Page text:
Later in the afternoon we visited another site, in a forest, close to Krakow. Site of a mass murder of Poles and Jews, we recited Kaddish with one of our guests, a Holocaust Survivor by the name Arek, in front of a mass
grave of Jewish Children. After visiting the site, we had a conversation about the perpetrators. Followi on from Browining's book 'Ordinary Men', we analysed the process which took normal police men to become mass-murderers. Through a series of psychological experiments, scientists have attempted to explain this transition; without a clear conclusion, we today cannot understand how, so many germans became killers, and perpetrated these hideous crimes.
Having arrived in Krakow, we later visited the Jewish Community Centre and listened to another survivor, Eve, and then met young members and volunteers from the centre. The evening had a clear message: the Holocaust erased Jewish life in Krakow, but today, a strong, passionate revival of culture, learning and tradition is testimony to the message of 'Am Israel Chai'.
The day starts with the story of the Krakow ghetto, where in 1942, 15,000 Jews were confined, forced to abandon their homes and belongings and relocate in a poor area south of the river. With many stories of defiance, the Krakow ghetto only survived until liquidation, in 1943.
Around 10 in the morning we left for Auschwitz-Birkenau.
Auschwitz I is a well preseved concentration and death camp.
Upon entering the camp through the gate with the famous 'Arber mach frei' positioned ominously above us, we walk through the lines of barbed wire.
With 28 barraks still standing, the museum tells the story of the people that went through the camp, from the first prisoners of war, Russians, Poles, Slavs, to the over 1 million Jews who perished here, and at Auschwitz II - Birkenau.
Entire rooms full of shoes, brushes, pots, hair. The museum only represents a miniscule part of the humongous tragedy that took place here. Barrak after barrak, standing tall at two stories high, we saw the bunk beds, latrines, washrooms, prisons.
We saw the room where Zyclon B was first tested, and were for the first time it was understood that it would take 7.5kg of this chemical to murder effectively, in approximately 15 minutes, over 2,000 Jews at a time.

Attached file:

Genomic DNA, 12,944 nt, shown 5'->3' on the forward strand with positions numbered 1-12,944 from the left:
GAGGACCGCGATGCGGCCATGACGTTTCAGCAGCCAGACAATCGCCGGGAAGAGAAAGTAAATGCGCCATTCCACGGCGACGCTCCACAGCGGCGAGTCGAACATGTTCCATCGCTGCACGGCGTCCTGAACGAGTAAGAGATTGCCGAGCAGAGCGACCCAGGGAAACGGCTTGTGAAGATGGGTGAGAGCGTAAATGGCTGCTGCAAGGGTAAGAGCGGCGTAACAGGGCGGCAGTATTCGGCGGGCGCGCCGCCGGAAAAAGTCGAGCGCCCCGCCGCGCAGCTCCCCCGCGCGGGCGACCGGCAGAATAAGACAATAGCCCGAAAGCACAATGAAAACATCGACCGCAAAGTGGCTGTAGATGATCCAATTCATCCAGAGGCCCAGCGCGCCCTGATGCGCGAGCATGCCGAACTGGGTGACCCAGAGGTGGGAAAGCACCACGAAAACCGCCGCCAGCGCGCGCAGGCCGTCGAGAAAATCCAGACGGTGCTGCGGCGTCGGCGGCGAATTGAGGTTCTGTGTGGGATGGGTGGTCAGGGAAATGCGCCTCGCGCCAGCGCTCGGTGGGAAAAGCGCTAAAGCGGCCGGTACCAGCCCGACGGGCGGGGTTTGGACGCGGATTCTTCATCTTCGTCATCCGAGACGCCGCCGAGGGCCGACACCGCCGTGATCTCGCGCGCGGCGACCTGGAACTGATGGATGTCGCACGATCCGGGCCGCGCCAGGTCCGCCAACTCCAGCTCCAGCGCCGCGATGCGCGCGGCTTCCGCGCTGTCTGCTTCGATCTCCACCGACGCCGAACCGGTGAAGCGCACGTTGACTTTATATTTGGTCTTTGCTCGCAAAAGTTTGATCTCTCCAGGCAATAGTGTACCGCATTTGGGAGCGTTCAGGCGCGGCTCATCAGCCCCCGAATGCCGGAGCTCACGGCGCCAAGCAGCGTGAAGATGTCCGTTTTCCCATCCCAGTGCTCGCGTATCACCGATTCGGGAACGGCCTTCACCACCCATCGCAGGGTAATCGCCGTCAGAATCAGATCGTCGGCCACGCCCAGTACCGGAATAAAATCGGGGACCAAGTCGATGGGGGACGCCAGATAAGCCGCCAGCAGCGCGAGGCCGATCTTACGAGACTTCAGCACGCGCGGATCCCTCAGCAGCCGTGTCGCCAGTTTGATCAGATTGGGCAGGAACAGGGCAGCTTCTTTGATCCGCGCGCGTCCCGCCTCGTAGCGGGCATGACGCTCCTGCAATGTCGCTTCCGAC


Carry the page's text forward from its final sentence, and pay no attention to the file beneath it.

At the end of the museum the only remaining gas chamber, and crematorium.
Auschwitz II - Birkenau is very different.
We walk through the 'gates of hell'. The famous long building with train tracks that disappear in the distance into the platform. Birkenau was a death camp. Everything here is a systematic, calculated, perfectly planned killing machine able to kill, in the gas chambers, over 6,000 Jews every day.
Over 1.2 million Jews were killed here. Only Jews would end up at Birkenau. The trains stopped on the track, man on the left, women and children on the right, everybody went through selection by Mengele, the camp's doctor.
Elderly and children were immediately sent to the Gas chambers and then Crematorium.
Jews who were strong enough to work, or to be experimented on, were sent to the 'Sauna', a sterilizing facility at the far end of the camp. Here Jews were stripped of all their belongings, clothing, hair, names; they were washed, sterilized, tatooed with a number - that would be the only identifying symbol to be know as.
The ones that made it to this stage were forced to work, over 12 hours a day, living on a diet of just 1000 calories per day. Living conditions were atrocious; no sanitation, no heating, clean water, clothing. Very few Jews survived, upon liberation, on January 27th 1945, only 7,000 people were left. The others, sent on death marches, ended up in other camps, or - most - died on the way.
We had a short, self organised tekkes, read a few poems, sang 'El Maleh' Rahamim' and 'Shema Israel', then lit a memorial candle, and reflected on our experiences.
As the visit ended we returned to our coach. each individual experienced Auschwitz in a different way, this is why it is so important to visit, learn, and educate others.
Tomorrow we go back to Auschwitz. The March of the Living will take place in the early afternoon, bringing together over 11,000 Jews and non-Jews to march from Auschwitz I to Auschwitz II - Birkenau, remembering the Millions who perished, and celebrating Jewish Life once again, with the constant reminder or 'Never Again'.